Managing Pain and Suffering With Inflammatory Bowel Disease
The Mayo Clinic defines Inflammatory Bowel Disease (IBD) as “an umbrella term used to describe disorders that involve chronic inflammation of the digestive tract.” There is an estimated 1.3 million people in the U.S. suffering from Inflammatory Bowel Disease. The two primary types of IBD include Chron’s disease and Ulcerative Colitis.
Crohn’s is a lifelong condition that causes the gastrointestinal tract to become inflamed. Although it cannot be cured, symptoms can go into remission but then flair up without warning. It can affect any part of the GI tract including the mouth, esophagus, stomach, small intestine, and large intestine. Furthermore, inflammation and tissue damage is sporadic throughout the GI tract with no discernible pattern. There are several variations of Crohn’s disease, but the most common (Ileocolitis) affects the end of the small intestine.
In severe cases, Crohn’s can cause fissures (or tears) in the lining of the anus resulting in pain and bleeding. Additionally, according to several population based studies, fistula formation has been reported in 17%-50% of patients with Crohn’s disease. Doctors try to control symptoms with a combination of medication and dietary changes. In many cases, a colectomy is performed to remove a portion of the colon to help better control the disease.
Ulcerative Colitis is the most common Inflammatory Bowel Disease and is similar to Crohn’s in many ways. UC causes inflammation localized in the large intestine (colon) causing ulcers to form along the inner surface of the large intestine (colon and rectum). Unlike Crohn’s, ulceration typically begins in the anus and spreads throughout the colon uniformly. Patients may experience symptom flare ups, indicating new damage to the large intestine.
Symptoms can also inexplicably go into remission for weeks, months, even years. Like Crohn’s, doctors will try and alleviate the severity of symptoms with changes in diet coupled with medicine. If these treatments fail to produce results, a colectomy may become necessary.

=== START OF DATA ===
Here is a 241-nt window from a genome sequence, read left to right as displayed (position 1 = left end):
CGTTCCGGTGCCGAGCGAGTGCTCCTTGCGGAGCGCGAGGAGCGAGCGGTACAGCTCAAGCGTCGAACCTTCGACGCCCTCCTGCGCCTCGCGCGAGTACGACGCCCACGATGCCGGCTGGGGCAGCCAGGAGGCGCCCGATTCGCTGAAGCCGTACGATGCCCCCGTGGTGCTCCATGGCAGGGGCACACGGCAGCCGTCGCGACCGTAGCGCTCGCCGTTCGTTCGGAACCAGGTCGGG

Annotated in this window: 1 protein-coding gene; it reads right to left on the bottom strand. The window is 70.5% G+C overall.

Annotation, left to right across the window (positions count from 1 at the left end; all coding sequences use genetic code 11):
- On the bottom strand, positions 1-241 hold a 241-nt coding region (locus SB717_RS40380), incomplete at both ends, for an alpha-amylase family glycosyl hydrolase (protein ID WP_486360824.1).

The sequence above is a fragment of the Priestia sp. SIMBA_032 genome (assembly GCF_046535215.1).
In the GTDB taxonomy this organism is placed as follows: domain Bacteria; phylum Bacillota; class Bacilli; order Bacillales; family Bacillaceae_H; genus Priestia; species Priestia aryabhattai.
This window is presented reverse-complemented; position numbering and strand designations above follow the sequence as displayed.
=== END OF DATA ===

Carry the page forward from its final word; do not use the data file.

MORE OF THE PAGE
There is no clear indication as to what may cause inflammatory bowel diseases, however scientists believe it is autoimmune in origin. Genetic predisposition and environmental factors may also play a role in developing an Inflammatory Bowel Disease.
Our bodies are equipped with a defense (immune) system that fights off harmful bacteria. White blood cells are programed to ignore healthy bacterium in our body and only attack foreign invaders like viruses, bacteria, fungi, and other microorganisms. Our body’s gastrointestinal tract contains harmless bacteria that aids in the digestive process.
However, suspected autoimmune disorders cause white blood cells to begin targeting healthy tissue in the gastrointestinal tract resulting in ulcers and inflammation.
Crohn and Ulcerative Colitis produce many of the same symptoms, which can come and go over time with varying severity. Some of the most frequently reported symptoms include:
Loss of appetite
Sudden urges to eliminate
Feeling of incomplete elimination
Inability to hold in stool
Puss in stool
Loss of menstruation
Developmental and growth delays (specifically in children)
Managing Suffering with Inflammatory Bowel Disease
Like many other invisible illnesses, medical specialists spend months (sometimes years) helping patients stabilize their condition. When it comes to inflammatory bowel diseases, this would include finding the right balance of medications (for disruptive ever-changing symptoms), diet, and lifestyle changes to reduce or control inflammation.
- Intensifying symptoms are raising a cause for concern,
- They hope to control inflammation and improve quality of life, or
- Cancerous tissue is discovered.
Life after Stabilization
Chronic pain is a frequent complaint among people living with an Inflammatory Bowel Disease. Like many invisible illnesses, there are only so many treatment options doctors can offer to help manage pain including shots, procedures, immunosuppressants, antibiotics, biotics, and other medications, one of the most common being opioid prescriptions.
Opioids are frequently used to treat pain for many invisible illnesses because they are cheap, widely available, fast acting and effective. Unfortunately, over time many patients find opioids become less effective in addressing their pain, and does not address the associated psychological suffering. One of the most common ways pain patients achieve prior levels of relief is to increase the medication dosage, or couple them with other substances to intensify the effects of the opioids.
Many patients who find their way to our triple diagnosis program find themselves caught at the intersection of chronic pain and opioids. They understand that the opioid medications are becoming problematic, or they are becoming dependent on the medications without gaining any pain relief.